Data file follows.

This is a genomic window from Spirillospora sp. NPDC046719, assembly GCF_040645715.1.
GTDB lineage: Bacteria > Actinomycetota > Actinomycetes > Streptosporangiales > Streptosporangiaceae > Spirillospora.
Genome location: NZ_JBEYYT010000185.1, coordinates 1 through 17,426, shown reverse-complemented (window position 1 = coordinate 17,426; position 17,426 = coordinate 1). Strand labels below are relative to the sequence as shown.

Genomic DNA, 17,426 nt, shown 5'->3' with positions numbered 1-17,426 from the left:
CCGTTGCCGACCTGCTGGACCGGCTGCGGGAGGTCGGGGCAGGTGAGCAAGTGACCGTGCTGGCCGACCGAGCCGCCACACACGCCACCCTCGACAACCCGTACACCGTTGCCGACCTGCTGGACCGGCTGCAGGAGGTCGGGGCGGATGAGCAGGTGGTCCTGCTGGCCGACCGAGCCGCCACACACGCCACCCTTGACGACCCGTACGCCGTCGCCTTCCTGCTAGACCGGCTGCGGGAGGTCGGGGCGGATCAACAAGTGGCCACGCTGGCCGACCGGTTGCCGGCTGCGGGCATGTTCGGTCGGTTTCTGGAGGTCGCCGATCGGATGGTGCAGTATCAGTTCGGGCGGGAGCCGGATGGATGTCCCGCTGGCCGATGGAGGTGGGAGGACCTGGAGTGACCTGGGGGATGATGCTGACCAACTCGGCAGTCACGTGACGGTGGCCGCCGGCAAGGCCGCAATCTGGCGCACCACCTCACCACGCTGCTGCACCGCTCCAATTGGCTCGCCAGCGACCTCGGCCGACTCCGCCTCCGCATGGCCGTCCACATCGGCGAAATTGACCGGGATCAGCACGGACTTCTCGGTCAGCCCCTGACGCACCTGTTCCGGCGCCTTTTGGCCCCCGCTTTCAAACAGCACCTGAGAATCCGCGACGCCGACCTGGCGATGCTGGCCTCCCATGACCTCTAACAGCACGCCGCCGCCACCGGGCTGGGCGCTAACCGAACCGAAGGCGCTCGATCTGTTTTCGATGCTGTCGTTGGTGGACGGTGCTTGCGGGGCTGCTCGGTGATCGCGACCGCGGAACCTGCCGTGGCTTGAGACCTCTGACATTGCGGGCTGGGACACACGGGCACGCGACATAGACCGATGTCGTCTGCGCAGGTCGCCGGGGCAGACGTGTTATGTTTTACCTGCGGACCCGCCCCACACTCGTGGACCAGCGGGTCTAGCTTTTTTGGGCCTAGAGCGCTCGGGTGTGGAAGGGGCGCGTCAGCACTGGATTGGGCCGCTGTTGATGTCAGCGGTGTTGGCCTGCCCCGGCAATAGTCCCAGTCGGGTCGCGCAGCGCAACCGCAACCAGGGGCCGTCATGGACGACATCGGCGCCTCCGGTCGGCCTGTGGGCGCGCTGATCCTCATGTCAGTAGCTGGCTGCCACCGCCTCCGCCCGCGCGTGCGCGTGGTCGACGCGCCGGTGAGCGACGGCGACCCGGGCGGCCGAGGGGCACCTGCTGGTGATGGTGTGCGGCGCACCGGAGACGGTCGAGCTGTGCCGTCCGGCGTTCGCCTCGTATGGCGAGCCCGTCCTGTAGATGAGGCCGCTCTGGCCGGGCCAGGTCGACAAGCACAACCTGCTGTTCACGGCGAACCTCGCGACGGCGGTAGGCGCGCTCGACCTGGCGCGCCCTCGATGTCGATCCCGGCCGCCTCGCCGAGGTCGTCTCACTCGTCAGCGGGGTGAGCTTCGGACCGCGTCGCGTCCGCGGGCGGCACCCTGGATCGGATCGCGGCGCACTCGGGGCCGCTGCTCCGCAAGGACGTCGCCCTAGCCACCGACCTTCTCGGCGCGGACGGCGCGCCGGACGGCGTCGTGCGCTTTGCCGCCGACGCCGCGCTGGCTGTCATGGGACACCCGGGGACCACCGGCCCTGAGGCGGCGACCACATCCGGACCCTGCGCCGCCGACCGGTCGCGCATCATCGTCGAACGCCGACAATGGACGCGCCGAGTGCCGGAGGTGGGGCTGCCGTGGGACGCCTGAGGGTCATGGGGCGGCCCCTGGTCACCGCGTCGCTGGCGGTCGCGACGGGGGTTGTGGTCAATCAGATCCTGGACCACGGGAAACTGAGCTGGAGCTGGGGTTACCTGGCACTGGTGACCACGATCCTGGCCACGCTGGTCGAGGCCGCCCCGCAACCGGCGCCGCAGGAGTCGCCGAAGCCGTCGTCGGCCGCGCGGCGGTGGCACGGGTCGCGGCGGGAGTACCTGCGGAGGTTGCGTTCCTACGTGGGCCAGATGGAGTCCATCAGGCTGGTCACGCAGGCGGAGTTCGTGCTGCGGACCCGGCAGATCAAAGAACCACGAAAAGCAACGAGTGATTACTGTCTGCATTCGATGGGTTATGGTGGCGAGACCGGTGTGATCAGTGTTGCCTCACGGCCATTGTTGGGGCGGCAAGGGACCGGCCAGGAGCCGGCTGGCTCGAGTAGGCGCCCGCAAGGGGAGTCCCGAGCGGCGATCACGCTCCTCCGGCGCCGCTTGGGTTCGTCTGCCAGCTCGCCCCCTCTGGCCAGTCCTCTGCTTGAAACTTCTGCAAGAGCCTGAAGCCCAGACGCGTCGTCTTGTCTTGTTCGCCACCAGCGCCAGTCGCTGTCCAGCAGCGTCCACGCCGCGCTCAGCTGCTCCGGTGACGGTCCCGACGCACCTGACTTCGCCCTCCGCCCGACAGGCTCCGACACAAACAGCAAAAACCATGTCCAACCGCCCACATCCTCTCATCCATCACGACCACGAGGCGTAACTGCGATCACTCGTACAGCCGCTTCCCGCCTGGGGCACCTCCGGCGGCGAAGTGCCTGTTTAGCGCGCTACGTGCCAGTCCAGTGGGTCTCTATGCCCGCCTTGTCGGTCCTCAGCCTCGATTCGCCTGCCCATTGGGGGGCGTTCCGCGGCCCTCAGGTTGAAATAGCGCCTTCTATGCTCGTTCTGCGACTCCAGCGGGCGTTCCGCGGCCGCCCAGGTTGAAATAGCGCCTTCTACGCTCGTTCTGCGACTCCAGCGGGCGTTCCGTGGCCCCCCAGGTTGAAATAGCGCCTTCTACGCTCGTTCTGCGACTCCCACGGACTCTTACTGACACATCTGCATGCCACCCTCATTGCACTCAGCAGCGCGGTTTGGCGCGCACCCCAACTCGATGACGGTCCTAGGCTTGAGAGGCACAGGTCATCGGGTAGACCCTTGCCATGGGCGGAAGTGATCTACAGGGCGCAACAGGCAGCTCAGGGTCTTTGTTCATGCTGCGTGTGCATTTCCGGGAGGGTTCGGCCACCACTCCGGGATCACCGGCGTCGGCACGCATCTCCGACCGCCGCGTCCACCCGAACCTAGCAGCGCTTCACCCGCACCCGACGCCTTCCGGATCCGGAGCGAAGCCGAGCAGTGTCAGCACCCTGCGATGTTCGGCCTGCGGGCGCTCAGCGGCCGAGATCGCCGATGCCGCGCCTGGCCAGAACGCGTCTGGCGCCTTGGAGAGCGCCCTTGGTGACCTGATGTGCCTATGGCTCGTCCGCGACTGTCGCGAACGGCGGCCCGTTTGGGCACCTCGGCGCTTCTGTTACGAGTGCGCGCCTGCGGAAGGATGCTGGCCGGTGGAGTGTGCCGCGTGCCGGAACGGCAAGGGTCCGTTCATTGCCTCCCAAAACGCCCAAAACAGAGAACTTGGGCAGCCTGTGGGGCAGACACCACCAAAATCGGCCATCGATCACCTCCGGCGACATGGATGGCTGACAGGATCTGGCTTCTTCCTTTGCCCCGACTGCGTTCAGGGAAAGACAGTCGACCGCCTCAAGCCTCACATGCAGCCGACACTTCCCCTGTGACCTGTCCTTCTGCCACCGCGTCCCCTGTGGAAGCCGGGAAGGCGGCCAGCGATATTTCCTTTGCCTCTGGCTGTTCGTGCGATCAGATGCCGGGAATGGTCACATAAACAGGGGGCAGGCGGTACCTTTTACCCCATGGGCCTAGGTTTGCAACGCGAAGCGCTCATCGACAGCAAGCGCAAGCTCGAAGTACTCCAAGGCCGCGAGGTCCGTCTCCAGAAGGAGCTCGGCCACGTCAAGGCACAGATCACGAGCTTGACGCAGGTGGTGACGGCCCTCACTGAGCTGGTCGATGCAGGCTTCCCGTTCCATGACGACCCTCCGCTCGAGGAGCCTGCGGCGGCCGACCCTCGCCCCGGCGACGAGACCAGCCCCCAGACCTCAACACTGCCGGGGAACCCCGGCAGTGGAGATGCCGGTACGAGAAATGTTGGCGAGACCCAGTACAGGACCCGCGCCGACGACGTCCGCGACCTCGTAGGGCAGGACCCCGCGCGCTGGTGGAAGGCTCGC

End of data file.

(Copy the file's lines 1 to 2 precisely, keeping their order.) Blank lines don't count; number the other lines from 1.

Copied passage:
This is a genomic window from Spirillospora sp. NPDC046719, assembly GCF_040645715.1.
GTDB lineage: Bacteria > Actinomycetota > Actinomycetes > Streptosporangiales > Streptosporangiaceae > Spirillospora.